I made this even simpler by following an article template I had downloaded from writer Nick Wolny, which I had stashed in a folder of other useful blogging tools instead of deciding on a structure for this story.
I have been gathering all the tools I need to help me with post creation, but not making use of them, which is silly and counter-productive. At some point, you need to move beyond preparing to doing, even if the work is messy and imperfect.
All I needed to do was follow the inspiration, pick a template, open a draft post and start writing. By keeping it simple, I can allow myself to enjoy the process of creating valuable content.
How to Get Back to Being Valuable
- Recognize that you are creating value first.
People are looking to enhance their lives, sometimes that means being entertained, but it always means getting value from the content they consume. Make it a goal to be useful. If only one person finds value in what you have created, you have still made a difference.
- Use the ideas of others to spark inspiration.
You don’t have to be a big thinker or full of original ideas. When you run across something that creates an “aha” moment or helps you, share how you applied that idea in your own life, and help others learn how to apply it to theirs.
- Start sharing right away
I read the article that inspired me late last night and reviewed it again this morning. By putting my thoughts on paper soon after, I was able to capitalize on the energy of my inspiration.
- Collect tools and template (and use them).
Make difficult tasks easier by employing shortcuts, templates, or best practices. They only work if you actually use them. I reviewed a few of the article templates I had saved in Google Drive and picked one to write this article. I also wrote my draft right on my website, which is hosted by WordPress and built for blogging, so it was easy to publish once I finished.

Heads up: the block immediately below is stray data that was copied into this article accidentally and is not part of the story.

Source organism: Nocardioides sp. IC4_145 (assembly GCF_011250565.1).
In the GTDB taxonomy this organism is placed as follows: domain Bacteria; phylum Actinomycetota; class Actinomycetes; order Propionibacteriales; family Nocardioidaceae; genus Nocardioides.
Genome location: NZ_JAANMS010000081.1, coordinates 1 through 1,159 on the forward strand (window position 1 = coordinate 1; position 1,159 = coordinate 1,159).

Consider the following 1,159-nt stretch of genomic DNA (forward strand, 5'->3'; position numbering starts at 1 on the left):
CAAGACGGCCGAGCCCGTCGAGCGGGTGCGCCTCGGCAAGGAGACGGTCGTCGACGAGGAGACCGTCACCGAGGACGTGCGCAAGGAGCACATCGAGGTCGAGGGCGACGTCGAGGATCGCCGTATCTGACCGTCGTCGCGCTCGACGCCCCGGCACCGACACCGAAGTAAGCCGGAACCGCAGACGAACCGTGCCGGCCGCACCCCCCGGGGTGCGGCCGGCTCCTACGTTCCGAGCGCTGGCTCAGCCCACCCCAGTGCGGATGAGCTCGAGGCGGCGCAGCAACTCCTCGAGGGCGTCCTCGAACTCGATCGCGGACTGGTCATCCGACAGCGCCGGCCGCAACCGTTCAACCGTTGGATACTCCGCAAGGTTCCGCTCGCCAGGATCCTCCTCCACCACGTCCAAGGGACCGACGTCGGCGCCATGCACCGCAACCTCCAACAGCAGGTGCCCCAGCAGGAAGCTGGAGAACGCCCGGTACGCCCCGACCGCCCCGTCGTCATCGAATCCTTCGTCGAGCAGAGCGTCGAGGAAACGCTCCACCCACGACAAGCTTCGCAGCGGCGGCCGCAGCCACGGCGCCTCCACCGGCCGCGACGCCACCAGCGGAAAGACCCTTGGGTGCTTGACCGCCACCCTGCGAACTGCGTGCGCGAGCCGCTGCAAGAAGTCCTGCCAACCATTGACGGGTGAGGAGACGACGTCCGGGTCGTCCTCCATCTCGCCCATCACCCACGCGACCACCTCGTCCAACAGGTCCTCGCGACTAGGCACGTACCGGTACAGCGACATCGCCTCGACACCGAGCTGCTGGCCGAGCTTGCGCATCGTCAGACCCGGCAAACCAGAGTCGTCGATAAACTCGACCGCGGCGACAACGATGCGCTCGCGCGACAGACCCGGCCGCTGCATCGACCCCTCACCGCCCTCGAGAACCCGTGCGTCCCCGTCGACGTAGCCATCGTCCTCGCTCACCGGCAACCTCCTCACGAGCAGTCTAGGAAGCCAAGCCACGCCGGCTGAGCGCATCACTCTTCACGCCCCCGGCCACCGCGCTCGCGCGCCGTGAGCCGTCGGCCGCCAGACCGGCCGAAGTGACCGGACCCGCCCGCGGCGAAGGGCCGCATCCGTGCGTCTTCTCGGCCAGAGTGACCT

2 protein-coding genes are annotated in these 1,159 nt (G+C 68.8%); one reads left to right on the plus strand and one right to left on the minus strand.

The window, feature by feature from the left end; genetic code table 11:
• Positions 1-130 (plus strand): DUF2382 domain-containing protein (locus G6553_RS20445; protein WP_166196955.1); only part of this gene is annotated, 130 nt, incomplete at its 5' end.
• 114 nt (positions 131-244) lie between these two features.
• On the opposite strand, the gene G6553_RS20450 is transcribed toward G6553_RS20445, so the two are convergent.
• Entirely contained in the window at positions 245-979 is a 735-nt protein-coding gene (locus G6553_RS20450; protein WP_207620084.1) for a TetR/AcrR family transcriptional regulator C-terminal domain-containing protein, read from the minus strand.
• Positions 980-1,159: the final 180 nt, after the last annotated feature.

- Keep it short
If you are jumping back in after a break or are hesitant, keep it short, simple, and to the point. This is not a magnum opus. Just share your thoughts and be done with it.
- Make it easy
I shortened the distance between me and publishing by writing a draft right on my website (hosted by WordPress and built for blogging), so it was easy to publish once I finished. And you just read it!
Get Out There and Be Useful, or Entertaining, or Both
Writing is about sharing. If you never publish, you lose the opportunity to share those wonderful thoughts inside your head and add them to the world’s collection of knowledge and art. You are creating value!
Like me, your drive to write may center on being useful. You might lean toward entertaining writing. You might want to do both. Choose that path that inspires you to publish. If you can make one person laugh or smile, nod their head, feel understood, consider something new, be encouraged or inspired, you must do it and do it now.